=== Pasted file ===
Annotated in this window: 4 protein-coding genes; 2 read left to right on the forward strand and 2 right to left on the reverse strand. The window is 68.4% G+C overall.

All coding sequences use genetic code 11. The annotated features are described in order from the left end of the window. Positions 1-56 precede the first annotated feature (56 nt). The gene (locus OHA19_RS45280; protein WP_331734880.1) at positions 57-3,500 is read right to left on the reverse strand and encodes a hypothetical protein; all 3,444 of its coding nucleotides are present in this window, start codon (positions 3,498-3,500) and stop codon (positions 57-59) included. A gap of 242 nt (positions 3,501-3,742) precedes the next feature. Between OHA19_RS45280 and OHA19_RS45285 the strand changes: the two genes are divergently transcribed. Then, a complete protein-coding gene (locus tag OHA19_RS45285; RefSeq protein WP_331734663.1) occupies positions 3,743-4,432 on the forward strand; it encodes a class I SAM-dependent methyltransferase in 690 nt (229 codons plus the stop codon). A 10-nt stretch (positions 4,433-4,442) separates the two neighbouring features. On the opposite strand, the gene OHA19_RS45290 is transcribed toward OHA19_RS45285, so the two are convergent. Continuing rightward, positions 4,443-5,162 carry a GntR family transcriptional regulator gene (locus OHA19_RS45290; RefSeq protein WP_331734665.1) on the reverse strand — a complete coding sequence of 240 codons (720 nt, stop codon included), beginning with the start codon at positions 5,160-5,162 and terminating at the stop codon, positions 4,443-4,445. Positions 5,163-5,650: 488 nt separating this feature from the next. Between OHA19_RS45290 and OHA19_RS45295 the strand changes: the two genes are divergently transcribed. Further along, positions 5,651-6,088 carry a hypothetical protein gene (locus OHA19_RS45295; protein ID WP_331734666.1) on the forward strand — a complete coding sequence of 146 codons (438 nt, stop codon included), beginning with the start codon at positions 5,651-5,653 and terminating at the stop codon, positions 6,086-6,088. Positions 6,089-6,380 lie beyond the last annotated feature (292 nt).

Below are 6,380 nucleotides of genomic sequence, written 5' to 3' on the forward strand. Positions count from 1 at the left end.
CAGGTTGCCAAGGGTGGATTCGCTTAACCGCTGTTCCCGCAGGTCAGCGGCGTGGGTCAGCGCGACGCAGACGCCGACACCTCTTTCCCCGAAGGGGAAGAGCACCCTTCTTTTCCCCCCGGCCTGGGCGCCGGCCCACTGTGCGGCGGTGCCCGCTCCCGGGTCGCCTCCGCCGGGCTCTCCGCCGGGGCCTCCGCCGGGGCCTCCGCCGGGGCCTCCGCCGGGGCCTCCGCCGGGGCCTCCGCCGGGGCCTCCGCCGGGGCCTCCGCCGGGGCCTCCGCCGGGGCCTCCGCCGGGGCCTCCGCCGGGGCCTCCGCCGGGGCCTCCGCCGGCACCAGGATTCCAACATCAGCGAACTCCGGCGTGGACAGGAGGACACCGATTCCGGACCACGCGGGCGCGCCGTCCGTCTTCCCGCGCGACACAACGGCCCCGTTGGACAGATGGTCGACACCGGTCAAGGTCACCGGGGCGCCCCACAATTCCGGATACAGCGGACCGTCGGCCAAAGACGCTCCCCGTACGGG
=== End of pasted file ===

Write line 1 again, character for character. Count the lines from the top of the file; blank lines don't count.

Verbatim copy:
Annotated in this window: 4 protein-coding genes; 2 read left to right on the forward strand and 2 right to left on the reverse strand. The window is 68.4% G+C overall.